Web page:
At first she complained only of a headache. Then she complained about light, asked to wear sunglasses often, sat in dark rooms, shielded her eyes from sunlight. The sun, too, is my enemy. The vomiting and stomachaches started soon after. And, the most telling moment? Jill mentioned having "colored polka dots" in her vision. I see these also during migraines. So bad that sometimes I can't walk. I loose peripheral vision. I can't look at things that are white. I hardly ever talk about that part of it. In fact, I hardly ever talk about any of it. I know she has not heard that from me. As the pain of the headaches increased, Jill's sleep pattern became more erratic. I didn't connect the two until I did some research. I since learned that periods of irrational/emotional behavior and sleep disruption/insomnia can all be part of the period leading up to the point of the headache. That the migraine is the end of the cycle. I never knew all of this. I have been diagnosed for so long that this research was not even available. I never had gone back and relearned. I recognized some things in myself, realized I could be heading these headaches off LONG before they start. And? Apparently, this could largely play into my mood. Times I have assumed that I have suffered from depression, could actually be linked to these migraines instead. Ask my mom, she could tell you when I am going to have a big blowup with a friend or at school. She could sense the mood change. The irrational behavior brewing under the surface. The build-up. We assumed it was emotional. We never knew it was neurological. I read many accounts of people describing this kind of event. I could never put into words the way it felt in my head, but as I read those, I knew they understood. It was part of the migraine cycle. My refusal to be medicated for so long, in hindsight, was probably a horrible idea.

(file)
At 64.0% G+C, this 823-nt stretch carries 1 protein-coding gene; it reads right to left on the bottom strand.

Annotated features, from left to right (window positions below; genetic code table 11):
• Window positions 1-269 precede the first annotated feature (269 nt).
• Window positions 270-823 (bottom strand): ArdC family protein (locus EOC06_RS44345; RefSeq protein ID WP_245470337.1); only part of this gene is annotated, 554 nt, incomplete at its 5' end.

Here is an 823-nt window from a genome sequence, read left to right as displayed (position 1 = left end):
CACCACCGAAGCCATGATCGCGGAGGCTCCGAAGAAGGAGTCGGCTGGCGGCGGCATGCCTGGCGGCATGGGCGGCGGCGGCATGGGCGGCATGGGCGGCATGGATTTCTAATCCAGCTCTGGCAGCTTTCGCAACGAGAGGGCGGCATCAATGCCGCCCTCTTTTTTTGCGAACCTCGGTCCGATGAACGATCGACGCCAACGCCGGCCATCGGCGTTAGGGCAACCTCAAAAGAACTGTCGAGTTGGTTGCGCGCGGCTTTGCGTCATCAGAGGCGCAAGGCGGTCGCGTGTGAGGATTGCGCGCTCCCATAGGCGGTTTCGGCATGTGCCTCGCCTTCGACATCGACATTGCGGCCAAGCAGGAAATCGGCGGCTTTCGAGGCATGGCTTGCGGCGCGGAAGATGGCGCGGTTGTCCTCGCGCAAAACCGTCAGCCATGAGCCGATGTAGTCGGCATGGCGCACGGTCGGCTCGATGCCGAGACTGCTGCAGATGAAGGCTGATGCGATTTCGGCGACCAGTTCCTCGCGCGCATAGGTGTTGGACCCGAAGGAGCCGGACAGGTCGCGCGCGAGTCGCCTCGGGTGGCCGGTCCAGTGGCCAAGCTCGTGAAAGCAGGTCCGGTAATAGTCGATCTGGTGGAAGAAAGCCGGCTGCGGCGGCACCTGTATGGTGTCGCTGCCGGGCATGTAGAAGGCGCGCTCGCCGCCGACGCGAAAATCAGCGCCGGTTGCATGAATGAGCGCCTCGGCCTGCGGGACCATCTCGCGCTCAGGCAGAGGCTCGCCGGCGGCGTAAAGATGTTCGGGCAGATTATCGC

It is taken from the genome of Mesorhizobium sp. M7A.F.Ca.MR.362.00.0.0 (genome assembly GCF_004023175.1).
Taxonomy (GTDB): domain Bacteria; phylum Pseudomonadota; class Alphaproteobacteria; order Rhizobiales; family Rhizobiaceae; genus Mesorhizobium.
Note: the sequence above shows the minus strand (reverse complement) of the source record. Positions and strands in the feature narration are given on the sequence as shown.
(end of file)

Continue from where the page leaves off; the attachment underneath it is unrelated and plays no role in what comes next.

Today, Jill finally has her appointment. I will do things completely different with her than I did myself. I will insist that she be put on a daily medication. I know that it will be hard for her to adjust to. I know that it might make her "different." It certainly did with me. But ask anyone, and they will tell you it made me less irritable. I sleep better. I concentrate better. I just can't drink carbonated drinks. Not that bad of a trade-off, if you ask me.